‘An algorithmic and smart machine-driven world where people and machines must define harmonious relationships.’ How about that for a slice of dystopia? It might sound like the backdrop to a bad sci-fi movie, but it’s how analysts at IT research company Gartner recently described the digital future for 2016 and beyond.
Autonomous intelligent agents
It’s the ‘age of the machine’ and the ‘rise of the robots’. Except, it’s not really. There’s no violence, no hot-wired machines on the rampage, and no de-humanisation. There’s not even much new hardware – and that’s the trend for 2016 right there; it’s now the software and apps in existing hardware that will decide our digital future, not machines. For example, we’ve already got Siri, Cortana, Alexa and Google Now on our phones, but these first-generation digital assistants are merely introducing us to a new concept – autonomous intelligent agents. As we continue to surround ourselves with smart devices, be they watches, phones, weather stations, smart glasses, connected cars or even kettles, we’re collecting more and more contextual information. Autonomous intelligent agents of the future will use to make decisions on our behalf so we can be more human, not less.
The post-phone ‘device mesh’
The moment that humans and machines become indistinguishable is called the Singularity, more sci-fi terminology that describes the blurring of physical and virtual reality. And yet that blurring is a definite trend for 2016 as we see the emergence of the device mesh. As many of us begin to wear a Fitbit, an Apple Watch, perhaps even a heart-rate wearable or a GoPro, we’re beginning to surround ourselves with sensor-packed devices. Mostly they don’t talk to each other, but will developers begin to make them co-operate? You bet – and it’s on the to-do list for 2016; the device mesh is just an app away.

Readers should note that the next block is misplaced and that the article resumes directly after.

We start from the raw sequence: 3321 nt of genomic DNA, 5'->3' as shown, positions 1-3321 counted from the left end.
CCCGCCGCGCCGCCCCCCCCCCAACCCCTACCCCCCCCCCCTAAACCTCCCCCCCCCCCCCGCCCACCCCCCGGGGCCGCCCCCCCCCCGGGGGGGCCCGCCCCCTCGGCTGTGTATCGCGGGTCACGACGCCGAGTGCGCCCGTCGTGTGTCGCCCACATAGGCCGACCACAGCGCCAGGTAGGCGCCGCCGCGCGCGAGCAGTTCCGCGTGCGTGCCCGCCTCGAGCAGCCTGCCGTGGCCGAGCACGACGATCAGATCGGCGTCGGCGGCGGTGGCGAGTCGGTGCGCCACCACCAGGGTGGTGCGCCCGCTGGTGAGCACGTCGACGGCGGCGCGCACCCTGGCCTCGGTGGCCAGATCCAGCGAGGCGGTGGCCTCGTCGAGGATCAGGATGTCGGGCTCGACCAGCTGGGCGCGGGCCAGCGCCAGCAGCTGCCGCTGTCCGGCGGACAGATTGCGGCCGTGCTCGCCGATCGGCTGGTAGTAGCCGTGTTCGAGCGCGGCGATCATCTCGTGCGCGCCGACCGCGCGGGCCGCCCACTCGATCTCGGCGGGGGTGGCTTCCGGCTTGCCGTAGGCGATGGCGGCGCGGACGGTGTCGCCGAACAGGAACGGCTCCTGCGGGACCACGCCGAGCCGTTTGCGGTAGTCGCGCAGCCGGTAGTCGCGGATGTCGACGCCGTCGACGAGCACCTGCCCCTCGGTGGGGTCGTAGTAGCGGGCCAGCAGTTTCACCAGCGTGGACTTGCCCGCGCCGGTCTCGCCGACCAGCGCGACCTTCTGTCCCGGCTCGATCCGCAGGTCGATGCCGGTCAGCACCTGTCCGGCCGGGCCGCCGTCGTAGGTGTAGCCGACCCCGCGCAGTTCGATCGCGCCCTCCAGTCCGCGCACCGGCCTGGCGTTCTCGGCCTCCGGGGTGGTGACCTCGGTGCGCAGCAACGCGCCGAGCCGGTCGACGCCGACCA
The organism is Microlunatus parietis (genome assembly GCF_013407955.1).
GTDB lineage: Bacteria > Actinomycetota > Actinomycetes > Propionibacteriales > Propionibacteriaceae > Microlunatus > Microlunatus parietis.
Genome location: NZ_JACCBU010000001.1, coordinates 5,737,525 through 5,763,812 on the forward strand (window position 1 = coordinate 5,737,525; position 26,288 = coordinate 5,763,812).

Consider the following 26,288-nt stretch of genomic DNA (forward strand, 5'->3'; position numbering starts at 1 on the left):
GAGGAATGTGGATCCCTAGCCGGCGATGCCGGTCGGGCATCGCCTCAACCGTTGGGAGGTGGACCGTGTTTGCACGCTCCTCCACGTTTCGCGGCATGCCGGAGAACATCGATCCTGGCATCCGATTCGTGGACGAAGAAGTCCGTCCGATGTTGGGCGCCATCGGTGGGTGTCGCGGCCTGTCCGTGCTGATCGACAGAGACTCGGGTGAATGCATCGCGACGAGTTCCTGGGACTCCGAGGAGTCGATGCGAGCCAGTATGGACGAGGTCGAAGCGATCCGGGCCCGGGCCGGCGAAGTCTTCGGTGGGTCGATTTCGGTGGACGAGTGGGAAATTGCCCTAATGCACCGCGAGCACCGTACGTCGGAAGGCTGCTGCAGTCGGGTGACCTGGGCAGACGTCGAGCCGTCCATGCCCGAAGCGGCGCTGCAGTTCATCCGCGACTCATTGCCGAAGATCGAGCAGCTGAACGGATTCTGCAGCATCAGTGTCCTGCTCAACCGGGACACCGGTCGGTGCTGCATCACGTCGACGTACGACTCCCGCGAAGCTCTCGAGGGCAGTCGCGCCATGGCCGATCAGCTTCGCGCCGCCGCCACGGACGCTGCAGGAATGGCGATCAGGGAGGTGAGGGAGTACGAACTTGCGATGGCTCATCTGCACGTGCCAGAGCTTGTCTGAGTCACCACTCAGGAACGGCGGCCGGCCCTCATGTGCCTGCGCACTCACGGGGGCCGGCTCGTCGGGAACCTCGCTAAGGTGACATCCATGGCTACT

User interfaces that flow
We know 2016 will see more, and better apps, but there’s an expectation that as well as joining-up the data from all of our devices and apps, user interfaces will begin to flow across them. Perhaps it will reach its zenith in the dashboard of an Apple Car (there are rumours that Apple is working on a car under the title of Project Titan), but for now expect to see apps that promise to control all of your connected devices using voice, location and other contextual information. Gartner calls this the ambient user experience, a more immersive scenario which ‘preserves continuity across boundaries of device mesh, time and space’. For example, an album on Spotify could follow you around your house, from phone to hi-fi to tablet, then into your car and onto your laptop when you reach work without you ever having to stop and search.
Smart machines take control
In 2016, machine learning – where computers are able to recognise patterns – will get so good that it will have immediate consequences for IT and society. Gartner predicts that by 2018, 20 percent of business content will be authored by smart machines. Once computers can identify patterns in data and turn it into natural language, automated writing will be with us. However, journalists are safe; we’re talking about shareholder reports, legal documents and press releases. We could even see decision-makers in the workplace, such as line managers and section heads, replaced by smart machines.
The automated, algorithmic economy
Automation is a rampant trend for business in 2016. Expect a good chunk of banking, insurance, markets, exchanges and crowdfunding to soon be performed by autonomous software agents, with Gartner predicting that they will account for five percent of all economic transactions by 2020. So important is Big Data in automation that successful companies will likely be the ones that utilise smart machines to sift through and analyse it. Gartner predicts fully automated supermarkets, and security firms offering drone-only surveillance services; some occupations are bound to disappear.
We may not see all of this in 2016, but on the horizon there’s a definite spike in advanced technology that will take us from the digital business of today to the automated, algorithmic economy of tomorrow.